“Waiting for Roper v. Simmons,” by Patrick Mulvaney

Okemos, Mich.

Try to keep in mind that people have inherent value only in democracies, and not under fascist or totalitarian regimes. That people are absolutely disposable in the United States is indicative of just such a regime, and this is merely one of many symptoms.

Rather than merely addressing the symptoms, you may wish to consider the root causes as well.

I wish the best of luck to anti-death penalty activists in either case. It is at least positive that they address the problem at all. Unfortunately, the United States appears to have already slipped over to the dark side. The way back could be extremely difficult, if it is possible at all, without major social upheaval.

RONALD J. ZANGER


“The Dreams of George Bush,” by Robert L. Borosage

Concord, N.H.

Robert L. Borosage’s article “The Dreams of George Bush” is one of the best-written pieces that I have read in recent times. I found it very entertaining, and a very effective window into the warped, socialistic mindset of the far left. It is more than a little scary to think that there are people out there who actually see the world from such an unrealistic, skewed perspective as Borosage does. However, he expresses it with much style.

SAM SINGLETON


Sydney, Australia

In his State of the Union address, George Bush invoked Franklin Roosevelt’s words, “Each age is a dream that is dying, or one that is coming to birth,” reminding Americans that like past generations, they too have dreams to pursue. He cautioned, however: “The road to Providence is uneven and unpredictable–yet we know where it leads: It leads to freedom.” Such sentiments eerily echo the words of another world leader: “I go the way that Providence dictates with the assurance of a sleepwalker”–Adolf Hitler in 1936, following the reoccupation of the Rhineland. As pointed out by Hitler’s biographer Ian Kershaw, “Few at that point had the foresight to realize that the path laid out by Providence led into the abyss.”

MARY CARDE


New York, NY

Clearly, the war in Iraq serves the Bush Administration in a number of ways. Internationally, the most dangerous of these is that it sets a precedent and insures national support for the invasion of countries whose governments aren’t pliable and whose resources we covet. In law enforcement, through the lie that this conflict is an extension of the “War on Terror,” it allows the Administration to attempt to trump the Bill of Rights in the name of national security and establish an executive branch, led by the “Commander in Chief,” that is above the law. In politics, it serves the Republican Party by creating an issue with which they can tar their opponents as weak, unpatriotic and without feeling for the men and women of the US armed services. This list of purposes goes on and on. Not the least of these is that the cost of the war creates a constant drain on the treasury, increasing the nation’s debt and budget deficit. Since the radical right’s strategy of “starving the beast” hinges on using budget pressures as a pretext for gutting the nation’s social programs–a goal the Bush Administration has clearly shown in its new budget–there is necessarily a palpable conflict between the Administration’s adventurism and the economic welfare of the American people. Isn’t it time for this cost of the war to be clearly, repeatedly and loudly presented to the people of this country?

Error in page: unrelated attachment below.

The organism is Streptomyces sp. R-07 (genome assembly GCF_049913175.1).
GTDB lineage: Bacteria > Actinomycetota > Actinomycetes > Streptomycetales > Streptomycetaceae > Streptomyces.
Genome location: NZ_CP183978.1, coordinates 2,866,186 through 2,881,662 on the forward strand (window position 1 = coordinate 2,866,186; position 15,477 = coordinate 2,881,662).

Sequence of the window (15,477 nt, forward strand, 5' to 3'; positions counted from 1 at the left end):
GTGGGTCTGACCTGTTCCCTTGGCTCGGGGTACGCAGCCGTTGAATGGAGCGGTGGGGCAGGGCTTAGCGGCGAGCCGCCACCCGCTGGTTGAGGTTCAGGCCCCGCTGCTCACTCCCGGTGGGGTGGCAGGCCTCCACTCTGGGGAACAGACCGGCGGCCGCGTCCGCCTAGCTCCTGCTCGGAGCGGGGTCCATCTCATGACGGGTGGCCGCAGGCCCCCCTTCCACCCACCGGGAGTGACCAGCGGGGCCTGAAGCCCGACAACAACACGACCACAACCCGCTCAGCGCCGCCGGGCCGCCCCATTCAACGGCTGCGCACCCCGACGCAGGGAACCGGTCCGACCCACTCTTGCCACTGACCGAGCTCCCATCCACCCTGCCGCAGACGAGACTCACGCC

BRIAN GISTER


“Now, the US Must Get Out of Iraq’s Way,” by Robert Scheer

San Sebastián de los Reyes, Spain

Mr. Bush and his Administration (and fellow travelers) are fanfaring the Iraq elections as a triumph for “emerging democracy.” However, there was not one international observer present in Iraq to testify that the elections were valid. [According to the New York Times, “foreign observers played almost no direct role in monitoring the balloting.”] If Jimmy Carter and the hosts of international observers had not testified that the Venezuelan referendum was free and fair, we can be pretty certain that Bush and his followers would have given the thumbs down and declared them inadmissible. Is this yet another instance of Republican hypocrisy?

GRAHAM LONG


“What We Don’t Know About 9/11 Hurts Us,” by Robert Scheer

Bel Air, Md.

I am a registered Republican who has always maintained that 9/11 was very preventable. Robert Scheer’s article “What We Don’t Know About 9/11 Hurts Us” reinforces what many have believed all along. The truth is the enemy of the Bush Administration, and it will be his undoing. The hallmark of the Administration is government by deception, dirty tricks, secrecy and cover-ups under the very capable leadership of Karl Rove.

MICHAEL J. MARSALEK